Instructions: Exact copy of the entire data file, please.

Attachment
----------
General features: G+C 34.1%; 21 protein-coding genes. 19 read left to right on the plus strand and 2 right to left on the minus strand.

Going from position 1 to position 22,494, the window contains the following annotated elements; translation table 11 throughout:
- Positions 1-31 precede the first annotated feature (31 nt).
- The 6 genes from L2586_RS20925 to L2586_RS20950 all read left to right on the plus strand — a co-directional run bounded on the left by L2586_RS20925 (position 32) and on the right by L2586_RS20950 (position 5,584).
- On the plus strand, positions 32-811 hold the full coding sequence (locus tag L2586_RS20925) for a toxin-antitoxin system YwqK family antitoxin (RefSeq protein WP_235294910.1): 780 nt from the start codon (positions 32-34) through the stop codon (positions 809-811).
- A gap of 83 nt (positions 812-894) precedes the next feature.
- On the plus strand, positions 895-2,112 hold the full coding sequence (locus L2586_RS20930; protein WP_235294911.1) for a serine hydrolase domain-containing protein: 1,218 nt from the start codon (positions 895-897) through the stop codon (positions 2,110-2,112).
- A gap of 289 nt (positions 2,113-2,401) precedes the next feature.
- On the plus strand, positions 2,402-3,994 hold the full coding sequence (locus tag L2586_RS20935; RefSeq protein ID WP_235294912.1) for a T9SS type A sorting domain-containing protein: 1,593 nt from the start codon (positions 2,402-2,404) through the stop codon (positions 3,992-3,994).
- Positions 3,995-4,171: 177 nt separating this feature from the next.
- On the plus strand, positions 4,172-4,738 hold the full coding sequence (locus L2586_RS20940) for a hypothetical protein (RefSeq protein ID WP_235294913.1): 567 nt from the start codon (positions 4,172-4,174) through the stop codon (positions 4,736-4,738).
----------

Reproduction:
General features: G+C 34.1%; 21 protein-coding genes. 19 read left to right on the plus strand and 2 right to left on the minus strand.

Going from position 1 to position 22,494, the window contains the following annotated elements; translation table 11 throughout:
- Positions 1-31 precede the first annotated feature (31 nt).
- The 6 genes from L2586_RS20925 to L2586_RS20950 all read left to right on the plus strand — a co-directional run bounded on the left by L2586_RS20925 (position 32) and on the right by L2586_RS20950 (position 5,584).
- On the plus strand, positions 32-811 hold the full coding sequence (locus tag L2586_RS20925) for a toxin-antitoxin system YwqK family antitoxin (RefSeq protein WP_235294910.1): 780 nt from the start codon (positions 32-34) through the stop codon (positions 809-811).
- A gap of 83 nt (positions 812-894) precedes the next feature.
- On the plus strand, positions 895-2,112 hold the full coding sequence (locus L2586_RS20930; protein WP_235294911.1) for a serine hydrolase domain-containing protein: 1,218 nt from the start codon (positions 895-897) through the stop codon (positions 2,110-2,112).
- A gap of 289 nt (positions 2,113-2,401) precedes the next feature.
- On the plus strand, positions 2,402-3,994 hold the full coding sequence (locus tag L2586_RS20935; RefSeq protein ID WP_235294912.1) for a T9SS type A sorting domain-containing protein: 1,593 nt from the start codon (positions 2,402-2,404) through the stop codon (positions 3,992-3,994).
- Positions 3,995-4,171: 177 nt separating this feature from the next.
- On the plus strand, positions 4,172-4,738 hold the full coding sequence (locus L2586_RS20940) for a hypothetical protein (RefSeq protein ID WP_235294913.1): 567 nt from the start codon (positions 4,172-4,174) through the stop codon (positions 4,736-4,738).